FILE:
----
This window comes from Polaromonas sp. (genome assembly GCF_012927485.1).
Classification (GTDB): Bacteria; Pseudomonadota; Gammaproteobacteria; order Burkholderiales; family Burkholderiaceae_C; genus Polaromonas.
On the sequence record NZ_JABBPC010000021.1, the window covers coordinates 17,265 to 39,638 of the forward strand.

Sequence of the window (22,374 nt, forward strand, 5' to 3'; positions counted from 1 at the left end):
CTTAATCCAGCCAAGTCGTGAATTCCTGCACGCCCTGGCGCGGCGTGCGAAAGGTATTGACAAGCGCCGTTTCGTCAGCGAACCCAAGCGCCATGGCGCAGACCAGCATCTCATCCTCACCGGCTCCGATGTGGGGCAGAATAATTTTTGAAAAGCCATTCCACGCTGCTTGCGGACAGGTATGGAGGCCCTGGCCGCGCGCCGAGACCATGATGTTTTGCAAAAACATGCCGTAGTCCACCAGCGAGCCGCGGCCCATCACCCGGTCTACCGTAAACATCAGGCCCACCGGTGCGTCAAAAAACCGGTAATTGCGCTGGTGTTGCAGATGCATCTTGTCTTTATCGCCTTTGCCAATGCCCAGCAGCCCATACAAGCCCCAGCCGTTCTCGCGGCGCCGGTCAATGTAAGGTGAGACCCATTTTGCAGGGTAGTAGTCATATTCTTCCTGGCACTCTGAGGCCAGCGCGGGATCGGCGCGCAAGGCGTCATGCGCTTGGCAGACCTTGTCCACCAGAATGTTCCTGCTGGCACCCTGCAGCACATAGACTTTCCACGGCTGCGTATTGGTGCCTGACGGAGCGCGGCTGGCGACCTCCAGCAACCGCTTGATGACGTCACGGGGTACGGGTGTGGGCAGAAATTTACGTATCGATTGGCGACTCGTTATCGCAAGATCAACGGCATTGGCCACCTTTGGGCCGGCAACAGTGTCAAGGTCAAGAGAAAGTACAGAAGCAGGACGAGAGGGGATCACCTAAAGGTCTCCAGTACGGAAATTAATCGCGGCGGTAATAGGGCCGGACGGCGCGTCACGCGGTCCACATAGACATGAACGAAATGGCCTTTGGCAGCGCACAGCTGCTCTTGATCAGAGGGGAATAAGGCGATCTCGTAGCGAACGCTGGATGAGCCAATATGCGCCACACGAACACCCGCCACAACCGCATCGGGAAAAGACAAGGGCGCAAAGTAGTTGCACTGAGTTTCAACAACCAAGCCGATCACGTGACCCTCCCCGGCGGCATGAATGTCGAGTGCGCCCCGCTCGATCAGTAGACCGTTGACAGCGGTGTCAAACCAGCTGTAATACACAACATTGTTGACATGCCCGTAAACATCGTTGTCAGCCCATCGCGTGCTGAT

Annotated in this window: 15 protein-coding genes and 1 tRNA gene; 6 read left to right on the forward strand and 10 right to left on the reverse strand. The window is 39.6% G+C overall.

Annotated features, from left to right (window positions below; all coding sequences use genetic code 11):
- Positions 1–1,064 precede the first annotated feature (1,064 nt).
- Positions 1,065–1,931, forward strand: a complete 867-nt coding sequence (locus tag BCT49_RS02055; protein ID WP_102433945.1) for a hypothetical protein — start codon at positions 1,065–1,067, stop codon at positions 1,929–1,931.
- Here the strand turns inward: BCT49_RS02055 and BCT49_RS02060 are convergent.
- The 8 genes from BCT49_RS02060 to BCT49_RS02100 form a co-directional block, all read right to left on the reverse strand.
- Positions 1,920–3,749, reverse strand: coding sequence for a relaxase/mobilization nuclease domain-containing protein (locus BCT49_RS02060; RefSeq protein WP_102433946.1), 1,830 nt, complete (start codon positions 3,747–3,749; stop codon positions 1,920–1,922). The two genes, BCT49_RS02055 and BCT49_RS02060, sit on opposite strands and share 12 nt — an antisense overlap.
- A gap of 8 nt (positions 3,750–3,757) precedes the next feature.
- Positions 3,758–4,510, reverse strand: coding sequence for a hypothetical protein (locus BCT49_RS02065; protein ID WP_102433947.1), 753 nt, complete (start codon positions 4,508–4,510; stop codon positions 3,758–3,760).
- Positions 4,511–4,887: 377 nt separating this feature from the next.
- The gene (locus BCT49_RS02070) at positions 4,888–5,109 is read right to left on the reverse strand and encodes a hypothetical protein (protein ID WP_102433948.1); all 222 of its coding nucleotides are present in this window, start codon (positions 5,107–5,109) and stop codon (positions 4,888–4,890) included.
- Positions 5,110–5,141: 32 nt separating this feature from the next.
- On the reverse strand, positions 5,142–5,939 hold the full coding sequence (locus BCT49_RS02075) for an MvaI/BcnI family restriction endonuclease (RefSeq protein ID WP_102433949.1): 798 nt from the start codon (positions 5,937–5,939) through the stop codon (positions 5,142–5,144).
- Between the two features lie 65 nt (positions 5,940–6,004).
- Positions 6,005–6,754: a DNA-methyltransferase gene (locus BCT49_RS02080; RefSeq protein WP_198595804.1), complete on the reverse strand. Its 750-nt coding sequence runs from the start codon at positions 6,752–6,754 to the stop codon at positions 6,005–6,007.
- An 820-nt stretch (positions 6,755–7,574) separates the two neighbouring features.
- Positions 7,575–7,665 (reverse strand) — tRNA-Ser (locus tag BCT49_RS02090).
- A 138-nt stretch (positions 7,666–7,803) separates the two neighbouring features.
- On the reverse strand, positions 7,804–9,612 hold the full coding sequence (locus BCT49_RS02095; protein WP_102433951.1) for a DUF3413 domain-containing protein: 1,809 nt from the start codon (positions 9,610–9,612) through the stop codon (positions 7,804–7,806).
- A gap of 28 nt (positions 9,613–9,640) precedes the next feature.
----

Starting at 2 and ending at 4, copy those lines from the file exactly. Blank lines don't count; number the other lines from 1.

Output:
Classification (GTDB): Bacteria; Pseudomonadota; Gammaproteobacteria; order Burkholderiales; family Burkholderiaceae_C; genus Polaromonas.
On the sequence record NZ_JABBPC010000021.1, the window covers coordinates 17,265 to 39,638 of the forward strand.

Sequence of the window (22,374 nt, forward strand, 5' to 3'; positions counted from 1 at the left end):